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Down to the Metal: Managed Code Under the Hood (Part II) : Page 3

In this part of the series, you'll dig deeper into MSIL and learn to write conditional code, loops, and how to handle errors.




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Writing Loops in IL
Here's a typical loop construct. Remember the assumptions about the purpose of the program stated at the beginning of this article: If the value is larger than 0 and smaller than 10 the code should loop a number of times according to the amount entered.

LoopPoint: ldc.i4.m1 add ldstr "looping..." call void [mscorlib]System.Console::WriteLine(string) dup ldc.i4.0 bgt.s LoopPoint pop ret

To understand this code you have to know that when execution reaches the LoopPoint label there is one integer value on the evaluation stack that contains the number of loops still to be performed.

First, the code uses the directive ldc.i4.m1, which loads the value -1 onto the stack and then calls add to decrement the loop counter. You could also use ldc.i4.1 and sub to achieve this, and of course you could decrement the counter at the end of the loop instead of the beginning.

Next appears the loop workload. In this case the code simply outputs the string "looping…" for each loop iteration. In more typical code, that's the place where your repeating code should go.

After completing each iteration, you need to compare the loop counter to zero to decide whether to jump back to the beginning of the loop or whether the loop is complete and execution should continue with the code lines after the loop. You've already seen how such comparisons pop the value from the evaluation stack. But if you pop the value, you would lose the loop counter. Therefore, a dup statement clones the topmost stack item, the loop counter, before making the comparison. When writing more complex loops a better idea is to store the counter to a local variable, which gives you greater flexibility and better control of the evaluation stack. You'll see how to do that in the next sample.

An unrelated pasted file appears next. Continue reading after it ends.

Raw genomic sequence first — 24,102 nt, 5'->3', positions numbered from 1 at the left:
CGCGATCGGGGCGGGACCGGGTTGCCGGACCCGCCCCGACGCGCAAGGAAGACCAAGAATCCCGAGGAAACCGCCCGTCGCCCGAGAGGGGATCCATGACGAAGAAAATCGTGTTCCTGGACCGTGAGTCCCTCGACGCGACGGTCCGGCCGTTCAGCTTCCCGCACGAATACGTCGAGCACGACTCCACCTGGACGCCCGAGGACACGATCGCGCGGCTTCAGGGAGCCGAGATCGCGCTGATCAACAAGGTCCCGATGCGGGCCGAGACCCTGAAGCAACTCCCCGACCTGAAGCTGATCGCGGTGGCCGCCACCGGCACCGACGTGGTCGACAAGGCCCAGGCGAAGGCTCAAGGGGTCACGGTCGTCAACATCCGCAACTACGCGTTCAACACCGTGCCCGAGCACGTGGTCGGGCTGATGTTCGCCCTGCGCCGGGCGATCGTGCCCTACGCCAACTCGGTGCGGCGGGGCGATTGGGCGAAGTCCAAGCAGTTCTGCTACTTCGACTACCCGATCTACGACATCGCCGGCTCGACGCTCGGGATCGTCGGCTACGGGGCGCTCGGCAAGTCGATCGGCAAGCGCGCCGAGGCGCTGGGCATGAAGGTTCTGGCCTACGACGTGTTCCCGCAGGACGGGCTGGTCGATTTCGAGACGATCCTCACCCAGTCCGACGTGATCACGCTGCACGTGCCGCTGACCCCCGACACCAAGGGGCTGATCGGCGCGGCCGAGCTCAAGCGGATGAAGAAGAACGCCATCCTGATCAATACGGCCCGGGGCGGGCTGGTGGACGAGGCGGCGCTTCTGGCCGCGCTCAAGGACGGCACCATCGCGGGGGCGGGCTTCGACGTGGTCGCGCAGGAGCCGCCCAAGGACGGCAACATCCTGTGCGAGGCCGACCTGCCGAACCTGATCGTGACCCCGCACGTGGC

The ldc.i4.0 directive loads zero onto the evaluation stack. Here's the stack transition diagram for that source line:

Counter, Counter --> Counter, Counter, 0

The bgt.s directive pops the top two items from the evaluation stack and continues execution at the code line marked by the label LoopPoint if the item that's lower on the stack is greater than the topmost item. This means that the statement will branch until the counter reaches the value 0.

After the loop you want to exit the program, but because you always dup the value within the loop, you'll still have the counter left on the evaluation stack. You won't need it anymore. Simply pop it off the stack before calling ret.

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